Cultural references

The Philadelphia Experiment, its results, and the potential of the technology involved have been the subject of many books, films, soundtracks, and video games.

Television

The Philadelphia Experiment has been the subject of several television shows dealing with the paranormal and with conspiracy theories, including The Unexplained, a series produced by Bill Kurtis on the Arts and Entertainment Network (A&E). One episode of The History Channel's History's Mysteries discusses the theory. A similar story also ran on the show Unsolved Mysteries which originally aired on NBC and is now occasionally seen on Lifetime Network. The Philadelphia Experiment was also featured in the The X-Files episode "Død Kalm" (episode 19 from season 2).

In 2005 director Bryan Singer (X-Men 1 & 2, Superman Returns) helped write and produce the television mini-series The Triangle, in which the Philadelphia Experiment is the main cause behind the creation of the Bermuda Triangle.

Literature

In "Green Fire" (1998), a collaborative novella by Eileen Gunn, Michael Swanwick, Pat Murphy, and Andy Duncan, the science fiction writers Robert A. Heinlein, Isaac Asimov, and L. Sprague De Camp, along with Grace Hopper, take part in the Philadelphia Experiment, with the assistance of Nikola Tesla and the Aztec deity Quetzalcoatl.

The Philadelphia Experiment is prominent in the book Sarah's Landing by Elena Dorothy Bowman.

As noted above, the 1977 novel Thin Air by George Eaton Simpson and Neal R. Burger is based on the Philadelphia Experiment.

The William S. Burroughs novel Cities of the Red Night treats the experiment as a backdrop for a narrative taking place in non-linear time.

The Simon R. Green novel The Spy who Haunted Me explains the experiment as an interaction between the anti-radar technology and an ancient portal between our world and the world of the Fae. The ship entered this other world and the crew were tortured by the elves until they managed to escape back through the doorway, appearing at the same moment they had left.

See also

Notes

  1. ^ Carroll, Robert Todd (2007-12-03). "Philadelphia experiment". The Skeptic's Dictionary. http://skepdic.com/philadel.html. Retrieved 2008-02-05. 
  2. ^ a b c Dash, Mike (2000) [1997]. Borderlands. Woodstock, New York: Overlook Press. ISBN 9780879517243. OCLC 41932447. 
  3. ^ Adams, Cecil (1987-10-23). "Did the U.S. Navy teleport ships in the Philadelphia Experiment?". The Straight Dope. http://www.straightdope.com/classics/a2_293.html. Retrieved 2007-02-20. 
  4. ^ a b "The "Philadelphia Experiment"". Naval Historical Center of the United States Navy. 2000-11-28. http://www.history.navy.mil/faqs/faq21-1.htm. Retrieved 2007-02-20.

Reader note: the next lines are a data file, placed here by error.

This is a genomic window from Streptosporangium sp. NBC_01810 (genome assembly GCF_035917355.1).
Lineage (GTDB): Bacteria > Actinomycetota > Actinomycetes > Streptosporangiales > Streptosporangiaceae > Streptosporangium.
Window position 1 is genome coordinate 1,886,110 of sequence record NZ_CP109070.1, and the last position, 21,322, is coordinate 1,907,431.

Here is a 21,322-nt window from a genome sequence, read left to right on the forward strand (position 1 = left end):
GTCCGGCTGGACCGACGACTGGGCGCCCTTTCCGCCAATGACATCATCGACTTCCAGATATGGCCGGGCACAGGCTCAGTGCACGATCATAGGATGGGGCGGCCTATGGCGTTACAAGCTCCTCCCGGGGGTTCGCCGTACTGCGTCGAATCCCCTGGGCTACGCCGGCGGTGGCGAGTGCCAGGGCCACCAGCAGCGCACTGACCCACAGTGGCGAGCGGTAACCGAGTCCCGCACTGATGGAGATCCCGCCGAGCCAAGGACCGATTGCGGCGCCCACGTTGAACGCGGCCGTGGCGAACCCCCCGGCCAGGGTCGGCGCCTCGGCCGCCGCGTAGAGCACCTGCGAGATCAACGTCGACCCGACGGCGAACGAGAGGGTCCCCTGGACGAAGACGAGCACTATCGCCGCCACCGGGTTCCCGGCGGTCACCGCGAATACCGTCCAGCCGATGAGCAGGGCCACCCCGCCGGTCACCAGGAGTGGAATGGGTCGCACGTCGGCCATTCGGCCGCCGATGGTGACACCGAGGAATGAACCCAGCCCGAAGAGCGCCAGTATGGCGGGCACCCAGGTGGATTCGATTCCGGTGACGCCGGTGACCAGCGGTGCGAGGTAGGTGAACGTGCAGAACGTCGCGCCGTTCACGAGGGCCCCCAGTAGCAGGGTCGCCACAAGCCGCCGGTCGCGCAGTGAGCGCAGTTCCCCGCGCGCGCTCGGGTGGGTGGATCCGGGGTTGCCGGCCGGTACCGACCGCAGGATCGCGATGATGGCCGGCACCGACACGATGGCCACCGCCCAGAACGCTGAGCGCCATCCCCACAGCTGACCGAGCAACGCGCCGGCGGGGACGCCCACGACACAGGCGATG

5. ^ History Channel : That's Impossible!
  6. ^ Moseley, James W. & Karl T. Pflock (2002), Shockingly Close to the Truth!: Confessions of a Grave-Robbing Ufologist, Prometheus Books, ISBN 1-57392-991-3
  7. ^ Introduction to the Varo edition of M. K. Jessup's Case for the UFO
  8. ^ Jessup, M. K. (2003) [1973] (pdf). "Varo Edition" THE CASE FOR THE UNIDENTIFIED FLYING OBJECT. The Cassiopaean Experiment. http://www.cassiopaea.org/cass/Varo-Jessup.PdF. 
  9. ^ "Al Bielek Debunked". 2008-01-14. http://www.bielek-debunked.com. 
  10. ^ The Philadelphia Experiment: Project Invisibility, William L. Moore, Grosset and Dunlap, New York, New York, 1979, pages 18-19.
  11. ^ "Prepared Statement by Nikola Tesla" (.doc file). Pepe's Tesla Pages. 1889. http://www.tesla.hu/tesla/articles/19370710.doc. 
  12. ^ See, for example here and here.
  13. ^ Lewis, Frank (August 19–26, 1999). "The Where Ship? Project: Though long dismissed by the Navy, the legend of The Philadelphia Experiment shows no signs of disappearing". Philadelphia City Paper. http://citypaper.net/articles/081999/news.cb.ship.shtml. Retrieved 2008-02-05. 
  14. ^ a b abstract of "Anatomy of a Hoax: The Philadelphia Experiment Fifty Years Later" by Jacques F. Vallée, URL accessed February 21, 2007
  15. ^ excerpts of "Anatomy Of A Hoax: The Philadelphia Experiment 50 Years Later" URL accessed February 21, 2007
  16. ^ a b abstract of "Anatomy of a Hoax: The Philadelphia Experiment Fifty Years Later" by Jacques F. Vallee, URL accessed February 21, 2007

References

Farrell, Joseph P. (2008). Secrets of the Unified Field: The Philadelphia Experiment, The Nazi Bell, and the Discarded Theory. Adventures Unlimited Press. ISBN 1931882843. 

External links